Sandhill Crane New Mexico Adventure
November 15, 2019
November 15-17, 2019
You won't want to miss this educational adventure! Each year, the Sandhill Cranes return to Bosque del Apache Natural Wildlife Refuge for the winter in a spectacular migratory event. You have the opportunity to experience this amazing process in a special trip to New Mexico with wildlife expert Paul Tebbel! A portion of the proceeds benefit the Nature Center and ARNHA.
Registration is Now Open!
To register contact Stuffed Duffel at email@example.com or by phone at (510) 213-1194. Limited space, so be sure to purchase your trip early.
The vast majority of North America’s population of Sandhill Cranes spend the winter in Texas and New Mexico. Since cranes are tied to wetlands (they spend the night standing in shallow wetlands), they must find spots with the right habitat. The Rio Grande River, which flows north to south through New Mexico, is perfect for cranes. In the 1930’s, the US Government established the Bosque del Apache National Wildlife Refuge (BDA), to divert Rio Grande water to create seasonal wetlands for cranes and other waterfowl. Skip forward 90 years and visit BDA’s 1,100 acres of managed wetlands between November and February and you can view over 10,000 Sandhill Cranes plus 50,000 light geese (combination of Snow Geese and Ross’s Geese).
What makes Bosque del Apache the best is a network of roads that circle the refuge providing unparalleled views of cranes and geese – and many other wildlife species. The birds seem to know they are safe within the refuge and getting less than 10 yards from the geese and cranes is not unusual. It is a photographer’s paradise! A major wildlife festival, held the week before Thanksgiving, boosts sponsorships by many major wildlife photo companies, which offer classes taught by their top reps. It is not usual to see over 100 photographers with massive telephoto lens surrounding the best spots. Part of the attraction is the backdrop as fall in the grasslands of New Mexico includes more shades of brown than you ever thought existed. The weather is usually pleasant and if you like green chiles, well, you might think you’ve died and gone to heaven!
The trip being offered by ARNHA is the weekend prior to the festival so the birds will be present but not the large crowds of viewers. Your guide, Paul Tebbel, has presented at the festival for 24 years so he knows the refuge, the birds and the best places for viewing. His 40+ years of working of studying cranes and crane behavior will make this trip truly memorable. Join Paul and other ARNHA members for a wonderful 3 days in New Mexico in November 2019. Spaces are limited to 14.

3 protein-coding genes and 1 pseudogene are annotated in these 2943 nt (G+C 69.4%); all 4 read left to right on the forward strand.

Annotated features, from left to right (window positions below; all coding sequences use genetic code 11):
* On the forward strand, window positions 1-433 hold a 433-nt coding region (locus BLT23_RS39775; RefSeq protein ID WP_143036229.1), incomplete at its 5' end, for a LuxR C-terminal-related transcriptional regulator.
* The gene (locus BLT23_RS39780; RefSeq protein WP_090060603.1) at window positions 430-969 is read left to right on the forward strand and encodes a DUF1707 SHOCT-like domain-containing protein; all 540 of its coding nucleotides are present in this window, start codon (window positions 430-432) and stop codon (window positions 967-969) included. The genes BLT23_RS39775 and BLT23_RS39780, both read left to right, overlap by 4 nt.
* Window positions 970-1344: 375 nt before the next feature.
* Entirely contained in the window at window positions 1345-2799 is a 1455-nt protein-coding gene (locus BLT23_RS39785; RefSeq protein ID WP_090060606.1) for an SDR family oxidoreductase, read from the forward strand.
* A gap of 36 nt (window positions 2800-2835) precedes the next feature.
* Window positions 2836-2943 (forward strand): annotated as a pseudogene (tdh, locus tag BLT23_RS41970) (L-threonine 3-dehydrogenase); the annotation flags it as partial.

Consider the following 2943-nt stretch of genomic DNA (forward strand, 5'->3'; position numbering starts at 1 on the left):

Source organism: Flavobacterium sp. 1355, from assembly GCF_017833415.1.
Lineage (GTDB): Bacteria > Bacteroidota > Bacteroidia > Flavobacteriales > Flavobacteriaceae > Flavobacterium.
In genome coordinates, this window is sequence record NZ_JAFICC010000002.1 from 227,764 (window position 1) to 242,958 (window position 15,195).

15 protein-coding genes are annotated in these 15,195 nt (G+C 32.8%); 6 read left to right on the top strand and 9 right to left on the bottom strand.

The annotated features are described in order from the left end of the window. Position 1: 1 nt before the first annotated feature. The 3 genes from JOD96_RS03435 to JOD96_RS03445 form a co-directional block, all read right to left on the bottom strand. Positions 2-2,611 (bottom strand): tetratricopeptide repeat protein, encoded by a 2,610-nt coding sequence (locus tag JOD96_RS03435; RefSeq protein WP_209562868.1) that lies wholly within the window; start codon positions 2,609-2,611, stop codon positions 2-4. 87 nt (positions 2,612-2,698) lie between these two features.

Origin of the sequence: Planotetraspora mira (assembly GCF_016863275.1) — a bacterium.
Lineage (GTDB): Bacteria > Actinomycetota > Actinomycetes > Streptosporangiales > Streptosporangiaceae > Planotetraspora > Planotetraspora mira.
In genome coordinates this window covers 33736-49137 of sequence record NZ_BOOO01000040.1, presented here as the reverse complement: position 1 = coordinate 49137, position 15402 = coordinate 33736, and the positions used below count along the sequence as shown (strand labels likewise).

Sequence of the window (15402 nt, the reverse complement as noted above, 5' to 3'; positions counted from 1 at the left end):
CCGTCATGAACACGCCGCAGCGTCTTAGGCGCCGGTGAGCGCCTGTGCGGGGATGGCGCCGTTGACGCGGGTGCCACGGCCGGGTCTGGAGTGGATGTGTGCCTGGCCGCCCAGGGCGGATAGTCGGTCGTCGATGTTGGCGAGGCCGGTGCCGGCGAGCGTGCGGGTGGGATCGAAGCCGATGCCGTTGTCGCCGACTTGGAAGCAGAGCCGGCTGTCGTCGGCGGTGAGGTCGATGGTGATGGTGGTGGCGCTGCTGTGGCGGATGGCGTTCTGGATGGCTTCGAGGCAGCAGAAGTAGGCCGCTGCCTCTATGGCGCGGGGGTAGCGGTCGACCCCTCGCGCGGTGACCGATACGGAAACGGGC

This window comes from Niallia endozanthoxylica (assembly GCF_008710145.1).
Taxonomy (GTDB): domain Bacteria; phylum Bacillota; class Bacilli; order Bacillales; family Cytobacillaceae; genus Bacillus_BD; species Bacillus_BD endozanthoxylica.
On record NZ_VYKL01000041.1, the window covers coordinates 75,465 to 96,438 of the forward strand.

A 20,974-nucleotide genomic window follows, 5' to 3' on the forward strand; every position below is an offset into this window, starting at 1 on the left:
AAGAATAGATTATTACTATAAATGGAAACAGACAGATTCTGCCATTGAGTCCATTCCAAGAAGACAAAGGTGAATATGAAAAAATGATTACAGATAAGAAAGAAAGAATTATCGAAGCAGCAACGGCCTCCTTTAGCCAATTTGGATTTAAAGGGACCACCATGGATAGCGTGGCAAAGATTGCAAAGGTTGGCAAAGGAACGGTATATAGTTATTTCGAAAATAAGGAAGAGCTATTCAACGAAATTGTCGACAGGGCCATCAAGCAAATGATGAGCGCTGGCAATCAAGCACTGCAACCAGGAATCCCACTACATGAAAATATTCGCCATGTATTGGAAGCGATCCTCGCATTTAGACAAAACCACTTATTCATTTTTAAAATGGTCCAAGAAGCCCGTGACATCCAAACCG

Day 1: Fly from Sacramento to Albuquerque (please arrive no later than 1PM) and transfer to Bosque del Apache Natural Wildlife Refuge to watch the Sandhill Cranes return at sunset to the wetlands where they roost for the night. Drive to the town of Socorro for overnight. Group dinner.
Day 2: Early morning wake up for sunrise view of the cranes flying out from the wetlands (coffee will be provided ). After returning to town for a warm breakfast, we head south of the refuge to explore one of Ted Turner’s largest ranches. With over 300,000 acres the ARMENDARIS RANCH is a unique property with an abundance of wildlife, including desert bighorn sheep. We are granted a special permit to tour the ranch and enjoy a picnic lunch prepare by their staff. After lunch, we travel back to the refuge to watch the cranes fly back to the wetland to roost. Group dinner.
Day 3: Wake up early one more time and back to the refuge for one last chance to see the cranes before driving back to Albuquerque for your flight back home (please do not schedule your flight before 12 noon).
Trip cost: $950 per person/double occupancy (add additional $350 for single occupancy)
- Ground transportation while in New Mexico
- Two nights double occupancy in a hotel in Socorro, NM
- Two breakfasts and two dinners
- Expert presentations by Paul Tebbel
- Tour of Armendaris Ranch with picnic lunch
Registration is Now Open!
To register contact Stuffed Duffel at firstname.lastname@example.org or by phone at (510) 213-1194. Only14 spaces available, so be sure to purchase your trip early.
About Sandhill Cranes
Sandhill cranes move among several areas throughout the day to feed, rest, and socialize. Social behavior includes at least ten different types of calls, various threatening postures, and elaborate dances for everything from joy to courtship.
See these amazing birds in action on the Bosque del Apache website.